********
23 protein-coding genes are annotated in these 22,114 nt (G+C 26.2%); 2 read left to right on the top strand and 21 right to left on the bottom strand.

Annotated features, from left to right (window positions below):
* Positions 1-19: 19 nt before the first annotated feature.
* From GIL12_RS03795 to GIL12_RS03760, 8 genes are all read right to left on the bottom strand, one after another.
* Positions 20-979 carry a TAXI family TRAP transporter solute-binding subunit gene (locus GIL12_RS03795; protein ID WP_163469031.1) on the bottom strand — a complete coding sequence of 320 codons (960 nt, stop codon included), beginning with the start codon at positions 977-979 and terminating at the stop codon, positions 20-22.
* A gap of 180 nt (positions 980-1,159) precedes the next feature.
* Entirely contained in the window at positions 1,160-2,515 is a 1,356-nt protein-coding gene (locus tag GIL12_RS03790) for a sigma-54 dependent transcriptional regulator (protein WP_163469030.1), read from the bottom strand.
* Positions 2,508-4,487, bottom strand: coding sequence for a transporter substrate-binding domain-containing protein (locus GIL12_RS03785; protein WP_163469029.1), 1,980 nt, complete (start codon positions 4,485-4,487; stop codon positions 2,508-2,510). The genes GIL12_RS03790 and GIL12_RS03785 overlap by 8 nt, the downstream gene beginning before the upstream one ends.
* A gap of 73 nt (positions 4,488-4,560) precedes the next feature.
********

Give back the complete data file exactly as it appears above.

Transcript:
23 protein-coding genes are annotated in these 22,114 nt (G+C 26.2%); 2 read left to right on the top strand and 21 right to left on the bottom strand.

Annotated features, from left to right (window positions below):
* Positions 1-19: 19 nt before the first annotated feature.
* From GIL12_RS03795 to GIL12_RS03760, 8 genes are all read right to left on the bottom strand, one after another.
* Positions 20-979 carry a TAXI family TRAP transporter solute-binding subunit gene (locus GIL12_RS03795; protein ID WP_163469031.1) on the bottom strand — a complete coding sequence of 320 codons (960 nt, stop codon included), beginning with the start codon at positions 977-979 and terminating at the stop codon, positions 20-22.
* A gap of 180 nt (positions 980-1,159) precedes the next feature.
* Entirely contained in the window at positions 1,160-2,515 is a 1,356-nt protein-coding gene (locus tag GIL12_RS03790) for a sigma-54 dependent transcriptional regulator (protein WP_163469030.1), read from the bottom strand.
* Positions 2,508-4,487, bottom strand: coding sequence for a transporter substrate-binding domain-containing protein (locus GIL12_RS03785; protein WP_163469029.1), 1,980 nt, complete (start codon positions 4,485-4,487; stop codon positions 2,508-2,510). The genes GIL12_RS03790 and GIL12_RS03785 overlap by 8 nt, the downstream gene beginning before the upstream one ends.
* A gap of 73 nt (positions 4,488-4,560) precedes the next feature.